Some newbie freelancers freakout because they don't know what to charge. Um, hello? Google. Problem solved.
I do not suggest working freelance for everyone. It’s really hard and you make just enough money to barely survive — I’ve lost 20 pounds due to stress. BUT, I am happier than I’ve ever been. I wake up every day and I write. I spend half the day writing for other people and the rest of the day writing for myself. Maybe one day I'll sell a book and it will be turned into a movie. Maybe I won't. But at least I know I am doing everything in my power to find out.
If you like; your partner, kids, traveling, sleeping, eating or relaxing, then I don't really suggest the life of a freelancer. Don’t get me wrong, you can still freelance if you like those things, but it’s going to be really hard for you make enough money to maintain them — at least in the beginning. Sometimes freelancing jobs fall through and I have to take odd gigs to cover the bills. Sometimes a day of work covers rent for the month and sometimes I have to do jobs that make me want to tear my eyebrows out. It's all worth it if it helps you get to where you need to be.
There are different reasons for working freelance. I chose it as a support system while pursuing a career as a storyteller. (Try not to roll your eyes too much, I get enough of it from my parents.) I love what I am working towards, but I am also a realist. I've given myself a reach-your-wildest-dreams timeline, before heading back to the 9-5 world. There's only so much instability one person can take!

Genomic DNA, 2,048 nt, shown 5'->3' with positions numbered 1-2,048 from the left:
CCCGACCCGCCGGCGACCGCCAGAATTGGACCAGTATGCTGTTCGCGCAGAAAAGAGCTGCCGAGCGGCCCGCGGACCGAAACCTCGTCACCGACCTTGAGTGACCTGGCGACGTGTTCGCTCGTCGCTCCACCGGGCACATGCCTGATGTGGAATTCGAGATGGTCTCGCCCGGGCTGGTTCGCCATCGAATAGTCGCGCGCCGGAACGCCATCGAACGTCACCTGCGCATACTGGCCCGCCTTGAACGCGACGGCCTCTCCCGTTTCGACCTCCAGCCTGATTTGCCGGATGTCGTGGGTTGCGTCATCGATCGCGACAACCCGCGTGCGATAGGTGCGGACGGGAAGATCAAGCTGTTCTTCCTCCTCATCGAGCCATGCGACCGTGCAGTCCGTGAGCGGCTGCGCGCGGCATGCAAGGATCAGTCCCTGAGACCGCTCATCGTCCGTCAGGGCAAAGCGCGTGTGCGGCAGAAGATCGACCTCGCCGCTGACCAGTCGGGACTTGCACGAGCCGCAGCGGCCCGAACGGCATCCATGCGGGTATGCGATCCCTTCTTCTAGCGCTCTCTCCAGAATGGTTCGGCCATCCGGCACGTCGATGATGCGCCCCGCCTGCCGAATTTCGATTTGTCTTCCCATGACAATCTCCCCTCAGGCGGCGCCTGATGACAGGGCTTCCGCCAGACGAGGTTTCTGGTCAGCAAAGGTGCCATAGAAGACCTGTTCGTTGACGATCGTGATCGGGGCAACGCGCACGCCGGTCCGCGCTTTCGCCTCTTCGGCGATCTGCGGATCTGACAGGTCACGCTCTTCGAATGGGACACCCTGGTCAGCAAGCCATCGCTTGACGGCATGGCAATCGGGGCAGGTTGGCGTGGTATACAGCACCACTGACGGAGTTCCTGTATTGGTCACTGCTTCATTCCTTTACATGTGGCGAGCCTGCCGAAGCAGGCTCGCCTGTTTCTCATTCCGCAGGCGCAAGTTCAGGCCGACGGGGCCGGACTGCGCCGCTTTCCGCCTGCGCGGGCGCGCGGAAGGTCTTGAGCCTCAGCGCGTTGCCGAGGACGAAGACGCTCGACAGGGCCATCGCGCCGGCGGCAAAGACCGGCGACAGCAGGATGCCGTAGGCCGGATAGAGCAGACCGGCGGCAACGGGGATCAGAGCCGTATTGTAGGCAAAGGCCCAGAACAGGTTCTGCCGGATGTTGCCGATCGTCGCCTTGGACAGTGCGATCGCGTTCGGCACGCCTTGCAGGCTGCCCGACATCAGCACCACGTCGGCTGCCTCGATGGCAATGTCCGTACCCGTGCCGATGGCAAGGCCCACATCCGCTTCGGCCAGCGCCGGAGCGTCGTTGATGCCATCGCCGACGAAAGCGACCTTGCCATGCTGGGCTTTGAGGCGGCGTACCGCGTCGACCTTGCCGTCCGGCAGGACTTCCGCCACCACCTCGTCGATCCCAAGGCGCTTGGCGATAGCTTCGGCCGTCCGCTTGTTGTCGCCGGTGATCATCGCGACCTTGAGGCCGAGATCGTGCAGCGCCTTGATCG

Freelancing gives me the freedom to set my own schedule and take random opportunities as they come. Last month I worked as a producer on a storytelling podcast, this week I am working a photography assistant on a shoot for a pharmaceutical company, next week I am driving a van for an ad agency shoot. Who knows what my job “title” will be after that. I certainly don’t.
Sometimes, I still think about that $75,000 number and how easy it'd be to go back to a soul-crushing job with a nice paycheck. But mostly I think about gaining new experiences, meeting incredible people and having the freedom to pursue my personal interests, most of which involve writing stories in my pajamas. I've readjusted my financial expectations as a writer and doubled my ambition. It may take another four years to test out this personal experiment, but I've got time.